Their particular style of play can spur language development. The reason is that dads tend to use less baby-talk, and more adult language.
Joe to his son, Jamie (as Jamie dismantles some lego blocks): "Your probably right, that was a bad design."
Professor Lewis to interviewer: "You've heard the father say "its a bad design", theres something peculiar about fathers language, because they use words that the childs not used to.
Mums, by contrast, are constantly adapting their vocabularly to the child."
Interviewer: "Using different words that a child has no understanding of, does help spur their language on?"
Proffessor Lewis: " Exactly. We know this from countless studies now, that this is a function many dads serve."
Research has show that fathers have greater impact than mothers on their childrens language development between the ages of 2 and 3, and the longer the vocabulary a father uses, the higher their child scores on language tests a year later.
Dads not only use longer words, but they encourage more complex use of language, such as wit or sarcasm. Infact, dads playfulness leads many toddlers to see him as the more fun parent.
Interviewer: "Now mum's come to join them. What happens when dad leaves."
Joe to his son, Jamie: "Bye-bye!"
Interviewer: "Oh look, he's going to follow dad."
Professor Lewis to interviewer: "Some people say that when involved in play, kids will, particularly at the toddler stage, walk around the mum to get the fathers attention. And many mums report feeling really quite cut up about that."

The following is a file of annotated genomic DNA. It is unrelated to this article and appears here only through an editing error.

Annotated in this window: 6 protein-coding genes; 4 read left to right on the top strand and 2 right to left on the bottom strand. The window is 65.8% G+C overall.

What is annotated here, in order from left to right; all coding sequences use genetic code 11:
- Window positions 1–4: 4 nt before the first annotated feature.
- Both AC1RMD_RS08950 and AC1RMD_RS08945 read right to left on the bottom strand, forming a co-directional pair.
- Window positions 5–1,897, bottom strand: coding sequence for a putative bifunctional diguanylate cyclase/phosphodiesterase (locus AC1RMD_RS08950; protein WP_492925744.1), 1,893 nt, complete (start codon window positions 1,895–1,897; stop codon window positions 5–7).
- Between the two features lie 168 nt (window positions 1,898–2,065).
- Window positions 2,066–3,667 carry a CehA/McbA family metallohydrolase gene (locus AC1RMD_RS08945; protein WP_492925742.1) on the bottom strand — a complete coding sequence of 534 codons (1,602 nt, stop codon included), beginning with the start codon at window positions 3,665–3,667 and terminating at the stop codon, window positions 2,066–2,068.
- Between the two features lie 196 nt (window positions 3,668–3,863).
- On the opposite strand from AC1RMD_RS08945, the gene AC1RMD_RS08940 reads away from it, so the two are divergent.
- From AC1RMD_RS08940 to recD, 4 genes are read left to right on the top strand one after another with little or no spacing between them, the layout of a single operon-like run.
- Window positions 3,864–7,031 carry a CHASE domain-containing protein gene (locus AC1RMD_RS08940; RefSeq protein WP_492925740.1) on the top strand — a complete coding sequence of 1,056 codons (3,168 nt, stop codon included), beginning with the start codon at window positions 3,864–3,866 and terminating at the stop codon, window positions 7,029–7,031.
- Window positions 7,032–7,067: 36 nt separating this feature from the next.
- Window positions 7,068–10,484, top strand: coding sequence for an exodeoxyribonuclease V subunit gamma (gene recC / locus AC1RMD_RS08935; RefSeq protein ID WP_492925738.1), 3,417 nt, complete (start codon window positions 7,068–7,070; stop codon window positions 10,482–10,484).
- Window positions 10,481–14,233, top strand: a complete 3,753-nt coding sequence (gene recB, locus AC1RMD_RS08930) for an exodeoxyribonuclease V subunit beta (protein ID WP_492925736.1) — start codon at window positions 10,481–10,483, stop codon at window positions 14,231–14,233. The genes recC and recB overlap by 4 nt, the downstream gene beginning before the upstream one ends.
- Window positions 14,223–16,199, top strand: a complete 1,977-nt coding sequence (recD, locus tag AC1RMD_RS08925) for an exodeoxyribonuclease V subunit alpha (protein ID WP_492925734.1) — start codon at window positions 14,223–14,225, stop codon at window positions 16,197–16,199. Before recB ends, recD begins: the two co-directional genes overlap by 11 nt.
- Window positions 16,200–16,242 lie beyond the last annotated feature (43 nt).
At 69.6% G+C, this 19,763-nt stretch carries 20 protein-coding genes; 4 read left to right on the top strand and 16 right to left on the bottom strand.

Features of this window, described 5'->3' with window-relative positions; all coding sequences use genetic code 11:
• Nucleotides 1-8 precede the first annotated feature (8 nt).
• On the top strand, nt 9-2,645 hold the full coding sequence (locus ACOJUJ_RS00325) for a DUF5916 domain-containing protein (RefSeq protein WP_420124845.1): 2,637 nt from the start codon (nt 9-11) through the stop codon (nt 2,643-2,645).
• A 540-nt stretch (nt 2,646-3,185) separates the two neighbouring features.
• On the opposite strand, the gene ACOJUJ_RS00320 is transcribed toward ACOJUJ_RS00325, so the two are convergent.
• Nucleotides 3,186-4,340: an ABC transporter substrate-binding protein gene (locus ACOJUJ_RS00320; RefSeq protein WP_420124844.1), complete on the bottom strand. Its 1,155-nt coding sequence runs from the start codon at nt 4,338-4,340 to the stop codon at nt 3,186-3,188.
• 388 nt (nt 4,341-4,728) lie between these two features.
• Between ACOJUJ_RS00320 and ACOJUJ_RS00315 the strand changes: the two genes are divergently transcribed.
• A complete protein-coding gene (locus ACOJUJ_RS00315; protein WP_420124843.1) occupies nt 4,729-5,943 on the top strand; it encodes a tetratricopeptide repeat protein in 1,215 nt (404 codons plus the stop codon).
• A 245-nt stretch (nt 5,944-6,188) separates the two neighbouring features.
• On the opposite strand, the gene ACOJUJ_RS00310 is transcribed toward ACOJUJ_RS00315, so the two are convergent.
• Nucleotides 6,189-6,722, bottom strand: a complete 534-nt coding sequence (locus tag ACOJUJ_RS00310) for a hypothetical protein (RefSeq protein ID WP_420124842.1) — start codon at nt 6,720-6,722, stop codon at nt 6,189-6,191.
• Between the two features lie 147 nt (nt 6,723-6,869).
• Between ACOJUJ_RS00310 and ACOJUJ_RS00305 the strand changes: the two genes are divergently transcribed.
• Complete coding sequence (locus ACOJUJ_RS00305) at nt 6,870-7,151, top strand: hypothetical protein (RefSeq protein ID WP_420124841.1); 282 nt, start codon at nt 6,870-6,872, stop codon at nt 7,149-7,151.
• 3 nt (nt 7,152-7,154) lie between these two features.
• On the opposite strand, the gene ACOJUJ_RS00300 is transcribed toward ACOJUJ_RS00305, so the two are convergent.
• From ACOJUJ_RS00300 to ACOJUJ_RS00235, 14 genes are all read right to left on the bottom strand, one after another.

Professor Lewis: "...the boy is still not playing. He's at the door. He's saying 'I want dad. Your not good enough to play with these construction toys. You dont use the word 'design' to me."
'Whats really interesting, is that single fathers parent in different ways to single mums.
This is Neville, he looks after his daughter, Alicia. Alicia's mother left just after she was born 6 years ago.
A study of single fathers has shown, that men like Neville, are just as capable of raising children as single mums, but in a different way.
In contrast to single mums, single fathers place more emphasis on teaching their children to be independant, by making the learning of life lessons fun.
Although they like to play, single dads find it more important than single mums to set up a controlled routine in the home. The kids of single dads are more likely to eat breakfast and dinner at a regular time. This routine establishes a stronger sense of security, producing children who are more independant and mature. And its not just the children of single fathers who find learning fun. All children with fathers who are involved in the early years turn up for school with more confidence, show more patience, and are better able to maintain interest in their work.
And studies have shown that this effect is so powerful, it leads to kids who are twice as likley to achieve high grades at school. They are also less likely to show delinquent behaviour, or to end up with a criminal record.'